Time may have just stoked the perfect controversy: It got everybody talking but made very few people actually angry.
The magazine's "Are You Mom Enough?" cover showing a mother breast-feeding her three-year-old son generated an enormous surge of talk on Thursday, some of it negative.
"You missed the mark!" actress Alyssa Milano wrote on Twitter. "You're supposed to be making it easier for breastfeeding moms. Your cover is exploitive & extreme."
Mika Brzezisnki, co-host of "Morning Joe" on MSNBC, said the cover didn't match the feature, which focuses on a doctor's case for "attachment parenting" and barely covers "extended breast-feeding."
"I'll tell you why it bothers me," she said about the cover. "Because it's a profile of Bill Sears!"
But retailers and ad buyers don't seem bothered.
Time didn't warn advertisers or proactively move any out of the issue, but said it's received no complaints from them. Advertisers in the issue include Toyota, Discover, Chevron, Chase, Kellogg's and HBO.
Ad buyers said they had received no complaints from their marketer clients.
"Honestly, I don't expect much fanfare from our clients," said George Janson, managing partner and director of print at Group M. "I don't see how the provocative nature of the cover is any different than some of the provocative content on television or the web. One could argue it's tame in comparison."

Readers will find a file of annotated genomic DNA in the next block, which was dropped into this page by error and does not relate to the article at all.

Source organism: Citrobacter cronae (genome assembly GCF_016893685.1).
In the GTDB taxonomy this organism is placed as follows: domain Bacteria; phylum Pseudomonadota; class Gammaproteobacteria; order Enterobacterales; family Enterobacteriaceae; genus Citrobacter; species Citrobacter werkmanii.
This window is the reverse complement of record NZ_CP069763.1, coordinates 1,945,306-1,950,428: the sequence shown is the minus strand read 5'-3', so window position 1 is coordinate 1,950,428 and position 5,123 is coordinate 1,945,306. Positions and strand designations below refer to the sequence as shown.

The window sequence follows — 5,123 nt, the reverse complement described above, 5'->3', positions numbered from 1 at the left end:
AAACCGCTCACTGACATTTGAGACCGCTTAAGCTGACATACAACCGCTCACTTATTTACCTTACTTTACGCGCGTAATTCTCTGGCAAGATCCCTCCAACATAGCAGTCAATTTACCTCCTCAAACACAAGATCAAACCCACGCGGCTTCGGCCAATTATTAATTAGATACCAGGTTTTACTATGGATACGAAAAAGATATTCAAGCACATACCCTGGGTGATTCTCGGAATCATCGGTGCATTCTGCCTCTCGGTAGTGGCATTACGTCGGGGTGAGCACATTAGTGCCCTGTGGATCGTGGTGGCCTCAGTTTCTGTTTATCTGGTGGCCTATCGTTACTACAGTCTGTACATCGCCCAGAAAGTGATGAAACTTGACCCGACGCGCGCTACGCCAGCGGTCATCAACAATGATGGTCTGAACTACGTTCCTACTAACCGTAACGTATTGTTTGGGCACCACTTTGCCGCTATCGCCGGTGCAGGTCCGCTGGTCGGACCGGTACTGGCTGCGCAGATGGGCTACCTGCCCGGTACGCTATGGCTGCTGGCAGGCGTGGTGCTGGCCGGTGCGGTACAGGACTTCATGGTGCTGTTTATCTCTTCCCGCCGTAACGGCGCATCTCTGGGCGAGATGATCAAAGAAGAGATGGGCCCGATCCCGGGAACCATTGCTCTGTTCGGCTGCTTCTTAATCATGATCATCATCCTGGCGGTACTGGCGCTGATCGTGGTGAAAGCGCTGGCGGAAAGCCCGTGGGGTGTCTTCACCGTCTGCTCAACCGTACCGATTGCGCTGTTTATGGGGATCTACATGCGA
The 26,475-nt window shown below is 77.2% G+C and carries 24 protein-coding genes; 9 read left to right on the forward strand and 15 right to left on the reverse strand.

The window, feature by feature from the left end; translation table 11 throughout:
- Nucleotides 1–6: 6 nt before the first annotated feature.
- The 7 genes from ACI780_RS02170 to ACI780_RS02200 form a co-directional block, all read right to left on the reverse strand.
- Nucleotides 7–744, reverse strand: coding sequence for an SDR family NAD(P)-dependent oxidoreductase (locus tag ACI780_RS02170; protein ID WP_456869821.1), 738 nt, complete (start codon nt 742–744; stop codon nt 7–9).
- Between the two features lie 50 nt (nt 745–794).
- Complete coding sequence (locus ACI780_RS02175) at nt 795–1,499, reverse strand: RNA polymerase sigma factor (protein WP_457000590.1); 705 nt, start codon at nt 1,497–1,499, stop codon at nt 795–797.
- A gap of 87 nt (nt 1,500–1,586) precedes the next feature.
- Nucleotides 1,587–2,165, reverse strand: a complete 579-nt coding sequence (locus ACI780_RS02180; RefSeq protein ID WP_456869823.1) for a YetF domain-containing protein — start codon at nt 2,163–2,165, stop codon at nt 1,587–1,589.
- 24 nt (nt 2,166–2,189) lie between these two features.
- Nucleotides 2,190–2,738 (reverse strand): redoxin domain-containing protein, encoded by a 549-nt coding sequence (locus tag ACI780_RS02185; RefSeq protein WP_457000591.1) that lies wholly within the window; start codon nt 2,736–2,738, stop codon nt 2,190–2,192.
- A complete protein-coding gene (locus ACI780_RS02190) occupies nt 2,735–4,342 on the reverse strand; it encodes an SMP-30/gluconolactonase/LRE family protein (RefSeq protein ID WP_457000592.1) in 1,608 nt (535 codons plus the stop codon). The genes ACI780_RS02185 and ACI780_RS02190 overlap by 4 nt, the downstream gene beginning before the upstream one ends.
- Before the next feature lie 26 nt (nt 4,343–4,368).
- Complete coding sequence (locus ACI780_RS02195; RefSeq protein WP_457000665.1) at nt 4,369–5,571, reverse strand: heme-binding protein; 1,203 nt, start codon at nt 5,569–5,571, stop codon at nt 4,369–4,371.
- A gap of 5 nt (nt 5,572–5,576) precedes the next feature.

Readers and advertisers might not expect Time covers like this, but in a sense it's the same thing the magazine does every week, according to Robin Steinberg, exec VP-director of publishing investment and activation at MediaVest. "They deliver thought-provoking editorial that creates a debate and lets the consumer form an opinion," she said. "The surprise and shock was that there was a woman on the cover who was half-naked. But it's not porn, it's attachment parenting."
One or two smaller retailers are either covering up the cover or carrying the issue on their magazine racks instead of at checkout, according to Time , but most seem blasé.
Hudson News, which sometimes obscures covers that it considers too racy, had no problem with the Time cover."There was no conversation," said Laura Samuels, VP-corporate communications at Hudson News, in an email. "Hudson News locations displayed the magazine as usual. The cover story topic is clearly one that will spark much national debate. People will want to read this issue, and it is our role (as well as our commitment to the publisher) to offer the magazine for sale to our customers."
Supermarket chains are sensitive about what shoppers see at checkouts, but they often don't stock Time at checkout anyway, according to Gil Brechtel, president-CEO of Magazine Information Network, or MagNet, which tracks magazine sales."The outlets that sell Time magazine are mainly terminals and bookstores, and they are more open and flexible when it comes to cover treatment," Mr. Brechtel said. "Because newsstand sales are mostly driven by impulse, I would think that this issue will do well compared to the average."
Time said it sold more online subscriptions Thursday than it did all of last week.